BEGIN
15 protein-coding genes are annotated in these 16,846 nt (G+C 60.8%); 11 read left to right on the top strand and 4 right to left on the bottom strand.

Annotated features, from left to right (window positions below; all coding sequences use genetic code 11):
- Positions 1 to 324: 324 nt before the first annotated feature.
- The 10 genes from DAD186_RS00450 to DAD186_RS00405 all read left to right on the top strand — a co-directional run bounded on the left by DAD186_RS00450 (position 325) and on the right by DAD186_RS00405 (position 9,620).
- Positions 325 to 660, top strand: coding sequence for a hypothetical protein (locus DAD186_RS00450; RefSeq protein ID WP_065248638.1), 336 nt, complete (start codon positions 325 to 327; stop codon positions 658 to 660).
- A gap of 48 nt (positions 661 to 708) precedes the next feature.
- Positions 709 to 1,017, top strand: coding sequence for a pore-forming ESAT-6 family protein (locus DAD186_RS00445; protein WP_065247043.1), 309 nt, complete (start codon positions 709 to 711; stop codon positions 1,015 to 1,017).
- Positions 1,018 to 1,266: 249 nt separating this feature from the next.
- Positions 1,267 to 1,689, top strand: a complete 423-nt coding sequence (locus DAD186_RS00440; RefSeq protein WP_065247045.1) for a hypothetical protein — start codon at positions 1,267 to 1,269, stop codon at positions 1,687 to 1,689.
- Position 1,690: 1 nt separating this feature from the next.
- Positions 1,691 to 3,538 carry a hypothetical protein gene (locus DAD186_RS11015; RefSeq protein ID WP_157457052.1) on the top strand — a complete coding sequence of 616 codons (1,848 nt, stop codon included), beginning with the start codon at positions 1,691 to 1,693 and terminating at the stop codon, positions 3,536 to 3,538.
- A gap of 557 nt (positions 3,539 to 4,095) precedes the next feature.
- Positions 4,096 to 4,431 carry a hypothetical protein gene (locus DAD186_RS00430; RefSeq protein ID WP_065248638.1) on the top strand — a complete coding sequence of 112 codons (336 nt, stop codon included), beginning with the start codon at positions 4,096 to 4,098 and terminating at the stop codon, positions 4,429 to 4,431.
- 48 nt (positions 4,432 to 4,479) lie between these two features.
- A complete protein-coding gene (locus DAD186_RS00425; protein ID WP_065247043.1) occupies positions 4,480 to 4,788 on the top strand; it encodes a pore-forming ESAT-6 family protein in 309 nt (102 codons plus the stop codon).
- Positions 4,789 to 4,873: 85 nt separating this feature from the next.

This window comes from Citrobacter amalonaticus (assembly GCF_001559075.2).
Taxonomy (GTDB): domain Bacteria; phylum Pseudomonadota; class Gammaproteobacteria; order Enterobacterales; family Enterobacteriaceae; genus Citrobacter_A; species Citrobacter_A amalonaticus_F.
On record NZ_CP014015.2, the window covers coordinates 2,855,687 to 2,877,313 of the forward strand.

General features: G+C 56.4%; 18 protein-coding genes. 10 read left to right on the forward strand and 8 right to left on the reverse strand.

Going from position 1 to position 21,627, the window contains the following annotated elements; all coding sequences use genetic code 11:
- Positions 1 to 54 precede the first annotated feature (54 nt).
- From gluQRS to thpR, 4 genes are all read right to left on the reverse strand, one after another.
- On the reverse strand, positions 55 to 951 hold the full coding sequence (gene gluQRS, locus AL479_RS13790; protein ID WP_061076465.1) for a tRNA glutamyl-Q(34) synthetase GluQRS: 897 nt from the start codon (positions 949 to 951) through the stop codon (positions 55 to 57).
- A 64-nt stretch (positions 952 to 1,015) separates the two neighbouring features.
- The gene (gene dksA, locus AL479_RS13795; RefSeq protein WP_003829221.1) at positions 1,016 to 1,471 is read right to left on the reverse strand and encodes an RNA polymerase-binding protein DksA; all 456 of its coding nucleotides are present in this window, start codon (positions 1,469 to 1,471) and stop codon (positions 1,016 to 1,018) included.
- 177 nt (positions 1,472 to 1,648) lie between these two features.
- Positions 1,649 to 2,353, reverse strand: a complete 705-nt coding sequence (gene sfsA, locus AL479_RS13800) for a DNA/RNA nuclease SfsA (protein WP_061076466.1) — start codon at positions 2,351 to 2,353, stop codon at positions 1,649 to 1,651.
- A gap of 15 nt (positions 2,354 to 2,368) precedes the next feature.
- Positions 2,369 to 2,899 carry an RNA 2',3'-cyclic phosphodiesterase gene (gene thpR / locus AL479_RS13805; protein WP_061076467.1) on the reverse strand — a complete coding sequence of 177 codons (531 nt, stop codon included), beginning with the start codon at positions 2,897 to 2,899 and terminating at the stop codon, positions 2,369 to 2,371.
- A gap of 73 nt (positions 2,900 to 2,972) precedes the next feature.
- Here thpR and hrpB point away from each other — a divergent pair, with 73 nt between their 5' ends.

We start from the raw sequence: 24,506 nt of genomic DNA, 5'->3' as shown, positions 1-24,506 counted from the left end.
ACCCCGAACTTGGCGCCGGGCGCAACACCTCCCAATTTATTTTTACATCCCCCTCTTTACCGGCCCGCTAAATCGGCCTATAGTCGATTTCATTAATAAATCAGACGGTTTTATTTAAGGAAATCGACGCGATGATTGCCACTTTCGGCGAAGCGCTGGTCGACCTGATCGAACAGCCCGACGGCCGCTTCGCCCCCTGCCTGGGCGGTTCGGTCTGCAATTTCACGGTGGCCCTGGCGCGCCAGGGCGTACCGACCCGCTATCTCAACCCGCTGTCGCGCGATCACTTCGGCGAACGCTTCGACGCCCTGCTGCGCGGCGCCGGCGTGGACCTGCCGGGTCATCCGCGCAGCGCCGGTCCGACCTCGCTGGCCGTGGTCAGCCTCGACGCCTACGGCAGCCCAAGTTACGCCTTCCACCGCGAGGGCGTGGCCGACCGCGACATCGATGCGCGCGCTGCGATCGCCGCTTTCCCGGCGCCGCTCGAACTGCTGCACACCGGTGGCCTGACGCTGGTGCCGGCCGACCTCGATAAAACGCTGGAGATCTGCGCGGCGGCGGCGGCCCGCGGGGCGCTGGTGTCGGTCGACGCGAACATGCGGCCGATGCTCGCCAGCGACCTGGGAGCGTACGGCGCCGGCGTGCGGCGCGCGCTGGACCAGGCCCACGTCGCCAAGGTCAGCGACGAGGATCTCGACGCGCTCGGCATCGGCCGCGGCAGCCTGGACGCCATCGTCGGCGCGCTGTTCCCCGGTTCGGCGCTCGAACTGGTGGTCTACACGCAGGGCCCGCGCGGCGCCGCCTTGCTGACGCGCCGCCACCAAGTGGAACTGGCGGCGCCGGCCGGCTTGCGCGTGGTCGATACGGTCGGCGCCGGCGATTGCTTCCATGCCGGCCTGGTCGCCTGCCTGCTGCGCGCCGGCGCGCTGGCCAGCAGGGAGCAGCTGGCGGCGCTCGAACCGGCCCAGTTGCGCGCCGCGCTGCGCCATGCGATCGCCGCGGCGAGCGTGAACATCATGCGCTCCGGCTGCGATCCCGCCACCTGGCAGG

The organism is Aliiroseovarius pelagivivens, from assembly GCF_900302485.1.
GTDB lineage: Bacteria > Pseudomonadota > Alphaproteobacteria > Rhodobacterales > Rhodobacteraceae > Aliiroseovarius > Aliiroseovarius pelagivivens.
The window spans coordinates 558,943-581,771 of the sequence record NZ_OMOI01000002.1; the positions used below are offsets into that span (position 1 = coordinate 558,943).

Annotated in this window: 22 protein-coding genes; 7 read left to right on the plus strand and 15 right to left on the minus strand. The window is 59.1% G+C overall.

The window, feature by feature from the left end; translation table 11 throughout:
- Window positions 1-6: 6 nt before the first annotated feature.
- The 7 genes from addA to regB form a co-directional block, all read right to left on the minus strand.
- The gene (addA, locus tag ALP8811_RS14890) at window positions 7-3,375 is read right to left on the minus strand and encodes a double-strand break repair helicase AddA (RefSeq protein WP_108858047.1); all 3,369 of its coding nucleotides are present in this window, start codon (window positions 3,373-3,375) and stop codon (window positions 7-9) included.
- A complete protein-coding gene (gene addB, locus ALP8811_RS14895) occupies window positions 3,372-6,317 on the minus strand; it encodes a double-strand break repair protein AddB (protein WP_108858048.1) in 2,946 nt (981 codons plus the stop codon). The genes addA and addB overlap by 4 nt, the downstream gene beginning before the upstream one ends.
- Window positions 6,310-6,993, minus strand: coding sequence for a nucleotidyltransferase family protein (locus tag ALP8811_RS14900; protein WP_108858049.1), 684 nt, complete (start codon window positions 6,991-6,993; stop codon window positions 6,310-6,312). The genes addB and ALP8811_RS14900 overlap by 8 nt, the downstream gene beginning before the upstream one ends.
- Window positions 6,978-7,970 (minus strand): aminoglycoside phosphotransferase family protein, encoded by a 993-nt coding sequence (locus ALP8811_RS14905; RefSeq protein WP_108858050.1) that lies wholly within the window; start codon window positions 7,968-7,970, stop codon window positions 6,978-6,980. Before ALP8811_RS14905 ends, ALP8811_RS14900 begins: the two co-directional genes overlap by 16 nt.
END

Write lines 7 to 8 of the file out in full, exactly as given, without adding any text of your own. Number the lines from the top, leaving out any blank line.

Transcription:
- Positions 709 to 1,017, top strand: coding sequence for a pore-forming ESAT-6 family protein (locus DAD186_RS00445; protein WP_065247043.1), 309 nt, complete (start codon positions 709 to 711; stop codon positions 1,015 to 1,017).
- Positions 1,018 to 1,266: 249 nt separating this feature from the next.